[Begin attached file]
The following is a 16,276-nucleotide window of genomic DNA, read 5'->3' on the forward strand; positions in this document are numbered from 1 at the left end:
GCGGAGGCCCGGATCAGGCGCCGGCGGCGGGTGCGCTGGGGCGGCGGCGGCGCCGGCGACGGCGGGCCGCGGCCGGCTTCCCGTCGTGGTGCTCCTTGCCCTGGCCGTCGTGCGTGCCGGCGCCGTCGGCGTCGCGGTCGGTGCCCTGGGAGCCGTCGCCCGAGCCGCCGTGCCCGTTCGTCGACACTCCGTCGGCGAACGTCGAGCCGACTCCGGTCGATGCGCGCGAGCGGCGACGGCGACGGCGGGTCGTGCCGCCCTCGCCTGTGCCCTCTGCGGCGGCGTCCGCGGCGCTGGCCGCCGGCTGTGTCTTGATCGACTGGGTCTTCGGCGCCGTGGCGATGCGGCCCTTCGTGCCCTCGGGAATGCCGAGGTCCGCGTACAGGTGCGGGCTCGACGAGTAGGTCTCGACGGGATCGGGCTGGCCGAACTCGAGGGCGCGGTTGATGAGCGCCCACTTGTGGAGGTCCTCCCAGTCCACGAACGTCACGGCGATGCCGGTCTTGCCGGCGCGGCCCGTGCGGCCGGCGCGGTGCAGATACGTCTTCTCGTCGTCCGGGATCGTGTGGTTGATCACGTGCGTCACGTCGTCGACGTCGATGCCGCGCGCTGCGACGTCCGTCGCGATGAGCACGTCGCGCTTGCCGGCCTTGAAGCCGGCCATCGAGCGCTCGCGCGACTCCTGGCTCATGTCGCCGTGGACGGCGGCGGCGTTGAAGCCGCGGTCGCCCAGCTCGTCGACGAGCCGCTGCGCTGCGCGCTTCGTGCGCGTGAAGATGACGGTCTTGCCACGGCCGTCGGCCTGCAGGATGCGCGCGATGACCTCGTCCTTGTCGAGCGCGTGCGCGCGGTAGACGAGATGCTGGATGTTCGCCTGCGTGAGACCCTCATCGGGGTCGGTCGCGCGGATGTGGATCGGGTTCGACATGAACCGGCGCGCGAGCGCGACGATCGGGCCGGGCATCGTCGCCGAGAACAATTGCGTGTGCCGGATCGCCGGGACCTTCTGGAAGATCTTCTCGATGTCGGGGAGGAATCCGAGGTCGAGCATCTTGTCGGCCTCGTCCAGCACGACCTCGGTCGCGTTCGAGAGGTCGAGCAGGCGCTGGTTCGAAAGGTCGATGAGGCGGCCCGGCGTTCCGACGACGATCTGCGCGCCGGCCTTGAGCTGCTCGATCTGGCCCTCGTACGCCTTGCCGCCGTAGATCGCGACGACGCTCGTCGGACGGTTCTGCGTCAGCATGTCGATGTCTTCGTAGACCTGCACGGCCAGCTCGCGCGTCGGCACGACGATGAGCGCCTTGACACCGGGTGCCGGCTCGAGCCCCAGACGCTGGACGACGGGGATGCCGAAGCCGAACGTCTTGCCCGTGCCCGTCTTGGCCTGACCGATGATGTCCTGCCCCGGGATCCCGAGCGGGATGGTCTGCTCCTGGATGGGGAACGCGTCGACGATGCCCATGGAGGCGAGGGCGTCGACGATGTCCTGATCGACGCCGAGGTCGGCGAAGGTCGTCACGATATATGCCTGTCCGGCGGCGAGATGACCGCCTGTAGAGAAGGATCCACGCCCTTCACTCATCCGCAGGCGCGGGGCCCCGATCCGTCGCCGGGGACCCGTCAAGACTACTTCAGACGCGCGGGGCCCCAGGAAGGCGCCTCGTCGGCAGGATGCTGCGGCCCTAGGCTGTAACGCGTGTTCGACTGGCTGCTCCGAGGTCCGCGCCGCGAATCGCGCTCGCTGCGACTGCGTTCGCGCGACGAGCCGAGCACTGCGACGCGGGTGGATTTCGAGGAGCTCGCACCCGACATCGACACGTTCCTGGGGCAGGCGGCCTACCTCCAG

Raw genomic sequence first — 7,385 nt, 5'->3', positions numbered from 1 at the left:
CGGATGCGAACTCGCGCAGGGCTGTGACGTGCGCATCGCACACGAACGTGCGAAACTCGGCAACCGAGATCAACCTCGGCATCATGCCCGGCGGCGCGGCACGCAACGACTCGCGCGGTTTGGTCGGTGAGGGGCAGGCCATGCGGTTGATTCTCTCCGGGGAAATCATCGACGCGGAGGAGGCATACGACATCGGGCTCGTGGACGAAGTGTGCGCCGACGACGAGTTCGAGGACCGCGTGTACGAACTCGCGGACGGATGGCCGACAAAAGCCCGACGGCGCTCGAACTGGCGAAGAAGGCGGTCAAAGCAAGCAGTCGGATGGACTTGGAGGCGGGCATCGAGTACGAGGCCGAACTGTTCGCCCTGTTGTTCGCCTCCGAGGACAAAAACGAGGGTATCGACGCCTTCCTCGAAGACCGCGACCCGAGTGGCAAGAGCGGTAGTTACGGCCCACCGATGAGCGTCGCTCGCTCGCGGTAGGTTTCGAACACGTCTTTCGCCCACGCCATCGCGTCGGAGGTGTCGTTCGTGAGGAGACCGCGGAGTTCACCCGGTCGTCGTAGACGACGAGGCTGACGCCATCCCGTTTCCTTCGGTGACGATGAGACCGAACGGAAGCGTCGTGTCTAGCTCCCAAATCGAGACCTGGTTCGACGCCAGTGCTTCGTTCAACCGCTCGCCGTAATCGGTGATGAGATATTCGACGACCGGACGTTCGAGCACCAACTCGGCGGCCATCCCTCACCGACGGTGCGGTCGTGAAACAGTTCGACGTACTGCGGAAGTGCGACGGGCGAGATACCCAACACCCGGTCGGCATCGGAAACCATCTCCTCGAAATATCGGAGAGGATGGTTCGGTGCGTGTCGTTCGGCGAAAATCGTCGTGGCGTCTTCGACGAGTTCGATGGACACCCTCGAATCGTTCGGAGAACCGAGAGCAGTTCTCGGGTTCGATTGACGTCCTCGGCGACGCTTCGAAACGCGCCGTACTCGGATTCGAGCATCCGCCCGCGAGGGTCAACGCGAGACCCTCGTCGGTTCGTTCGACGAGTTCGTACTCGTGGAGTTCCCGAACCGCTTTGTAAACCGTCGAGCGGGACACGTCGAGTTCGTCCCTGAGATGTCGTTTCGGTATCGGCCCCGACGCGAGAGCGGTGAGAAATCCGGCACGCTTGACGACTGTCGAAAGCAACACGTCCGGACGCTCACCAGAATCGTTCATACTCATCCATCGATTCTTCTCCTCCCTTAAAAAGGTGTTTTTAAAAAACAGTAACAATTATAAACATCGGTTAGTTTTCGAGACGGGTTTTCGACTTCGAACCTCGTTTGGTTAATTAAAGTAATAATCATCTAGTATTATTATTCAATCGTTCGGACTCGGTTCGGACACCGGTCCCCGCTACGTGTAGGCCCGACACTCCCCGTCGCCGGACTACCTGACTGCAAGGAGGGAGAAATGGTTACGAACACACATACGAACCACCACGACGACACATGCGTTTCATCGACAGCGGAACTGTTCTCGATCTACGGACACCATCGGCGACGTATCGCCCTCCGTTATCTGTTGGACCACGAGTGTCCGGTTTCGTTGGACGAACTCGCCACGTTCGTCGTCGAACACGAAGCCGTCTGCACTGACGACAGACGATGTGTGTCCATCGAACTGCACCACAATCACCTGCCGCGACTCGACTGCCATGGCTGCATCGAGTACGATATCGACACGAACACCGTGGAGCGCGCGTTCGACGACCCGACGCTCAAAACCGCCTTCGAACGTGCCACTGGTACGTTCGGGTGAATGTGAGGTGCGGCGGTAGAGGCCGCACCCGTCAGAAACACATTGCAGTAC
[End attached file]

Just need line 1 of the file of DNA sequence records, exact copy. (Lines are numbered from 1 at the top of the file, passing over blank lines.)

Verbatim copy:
The following is a 16,276-nucleotide window of genomic DNA, read 5'->3' on the forward strand; positions in this document are numbered from 1 at the left end: